Bright looked up at him. “What do you mean?”
“Exactly what I just said.”
“They rescued me,” said Win. The memory of the blood-red eyed wolf prowling over him played over and over in his mind. “I was just two at that time so I didn’t understand all that much. But what I did remember was a she-wolf protecting me and my mother from a rogue wolf. She died while protecting us. It was Phaw Gun who finally killed the rogue wolf. Even though he did manage to save me, it was too late to save my mother and Phaw Gun’s sister. After that, the Phunsawat Clan took me in.”
“Then why do you not like them—P’Gun and P’Jumpol?”
Win frowned. “It’s not that I don’t like them… I’m grateful for all they’ve done for me but…”
“I feel like they’re so protective of me. I want to be my own person, my own wolf. Even though I know what they’re doing is for my own good, I somehow feel like they shouldn’t.”
“And is that so wrong? To take care of you like you are their own flesh and blood?” Bright wrapped a linen gauze around Win’s wound. “I wish I had that growing up but all my parents did to me was sell me to anyone who wanted me.”
“To them, omegas are just useless. When you’re dirt poor, you care more about what can be useful and fill your empty stomach rather than equality and love. Equality can’t pay the bills, and love can’t feed eight hungry mouths.”
“But that’s illegal! The claves forbid any form of—”
“The claves see what they want to see. They’re not going to listen to the pleas of nobodies. I don’t want to be so harshly pragmatic about your family—I respect P’Gun like any good person should—but the claves only care for their own. Which is why I prefer the company of assassins. Everyone is equal. Everybody dies, don’t they? Mortality is the great equalizer, even for the mighty wolf claves of Bangkok.”
“Then why are you helping my family?”
Bright blinked, amused. “I have yet to find my true answer to that question. All I know for now is that P’Jennie gave me this job, and I will see it through. I am grateful to her…and I am also grateful to P’Gun. He is my mentor after all.”
“So that’s all I am to you—a commission?”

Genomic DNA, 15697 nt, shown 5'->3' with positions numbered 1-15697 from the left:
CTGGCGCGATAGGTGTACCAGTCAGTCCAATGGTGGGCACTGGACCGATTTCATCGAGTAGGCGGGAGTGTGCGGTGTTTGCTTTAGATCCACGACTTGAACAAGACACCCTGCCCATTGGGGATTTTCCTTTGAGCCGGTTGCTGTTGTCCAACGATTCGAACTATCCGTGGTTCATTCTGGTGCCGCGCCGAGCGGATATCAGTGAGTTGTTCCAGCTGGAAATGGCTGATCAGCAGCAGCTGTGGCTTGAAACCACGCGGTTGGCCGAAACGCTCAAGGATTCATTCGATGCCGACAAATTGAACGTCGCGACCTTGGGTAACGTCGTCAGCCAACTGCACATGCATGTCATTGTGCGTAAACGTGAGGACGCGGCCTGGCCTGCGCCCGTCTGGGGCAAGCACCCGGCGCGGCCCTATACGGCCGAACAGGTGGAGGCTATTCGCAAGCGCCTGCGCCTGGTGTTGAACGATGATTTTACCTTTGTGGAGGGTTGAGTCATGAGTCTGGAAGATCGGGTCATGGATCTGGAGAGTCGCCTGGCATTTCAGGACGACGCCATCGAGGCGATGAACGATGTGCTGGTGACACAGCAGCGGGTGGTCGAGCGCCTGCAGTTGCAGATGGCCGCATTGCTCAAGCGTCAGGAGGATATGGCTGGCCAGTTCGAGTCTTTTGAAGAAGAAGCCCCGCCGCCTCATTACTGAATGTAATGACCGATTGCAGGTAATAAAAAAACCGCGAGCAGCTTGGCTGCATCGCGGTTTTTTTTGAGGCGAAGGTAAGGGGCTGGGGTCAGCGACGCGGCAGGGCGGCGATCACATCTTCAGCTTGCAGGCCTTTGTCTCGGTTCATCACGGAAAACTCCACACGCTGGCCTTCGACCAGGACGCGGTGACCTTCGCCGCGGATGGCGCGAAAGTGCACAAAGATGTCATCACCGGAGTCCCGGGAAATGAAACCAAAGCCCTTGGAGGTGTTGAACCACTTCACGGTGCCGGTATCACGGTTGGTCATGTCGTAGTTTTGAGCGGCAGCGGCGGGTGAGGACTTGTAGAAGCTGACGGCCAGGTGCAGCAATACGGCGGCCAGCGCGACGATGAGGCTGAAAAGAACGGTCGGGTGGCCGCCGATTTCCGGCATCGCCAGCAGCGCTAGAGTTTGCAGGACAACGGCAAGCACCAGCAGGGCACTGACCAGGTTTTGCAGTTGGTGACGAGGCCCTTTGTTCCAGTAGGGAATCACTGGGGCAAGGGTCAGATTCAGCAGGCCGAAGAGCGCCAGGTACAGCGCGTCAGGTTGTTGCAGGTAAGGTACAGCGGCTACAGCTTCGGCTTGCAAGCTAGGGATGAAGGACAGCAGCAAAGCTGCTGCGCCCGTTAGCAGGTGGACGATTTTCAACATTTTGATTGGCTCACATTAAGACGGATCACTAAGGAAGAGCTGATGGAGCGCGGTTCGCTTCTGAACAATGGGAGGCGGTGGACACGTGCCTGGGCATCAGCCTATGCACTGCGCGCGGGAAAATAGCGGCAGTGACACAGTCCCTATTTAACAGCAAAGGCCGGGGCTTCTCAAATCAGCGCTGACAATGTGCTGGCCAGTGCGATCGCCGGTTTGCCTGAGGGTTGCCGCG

Bright leaned closer. “Why? Don’t take it personally, little pup. You didn’t want my presence in the first place either, right? So why is your feelings getting hurt now?”
“You seem awfully concerned and personal for someone who is just a commission…”
“Carelessly snarky just like P’Gun!” Bright laughed. “Here’s the thing, pup. Whether you like it or not, you are now my business. I have to know everything to weigh in whether or not those things will be a liability or hindrance to me in my work. By now, you must understand that there are people who are after your family, and by extension…you.” The omega threw the cotton balls into the trash and stashed away the first aid kit in the nearby cabinet. “If there’s anything I’ve learned from P’Gun, it’s that everyone is equal. So all I ask from you is to treat me in the same footing as anyone else. Be honest with me and I’ll be honest with you. Equivalent exchange, so to speak.”
“And how do you propose we do this equivalent exchange?”
Bright held out his hand. “Like I said before, I need to mark you—temporarily, that is.”
“And if I let you, what do I get in return?”
“I know you’re confused about so many things you’ve heard from Arm. How about this, if you let me mark you, I’ll answer as many questions as you want to ask. Do we have a deal?”
Without hesitation, Win placed his hand onto Bright’s palm. As he felt the omega’s teeth graze over his pulse, he closed his eyes and let the darkness cover him. He felt something prick into his skin and his eyes shot wide open: Bright had just finished leaving his mark. The air around the room felt heavy with a strange scent Win has never smelled before. The omega looked up at him with a smile and Win felt his heart start pounding inside his chest.
“Are you okay?” asked Bright.
“I-I’ve done my part so now you need to answer my q-questions,” said Win.
“Alright, fire away then…”
“Was my father the one who bought you from your parents?”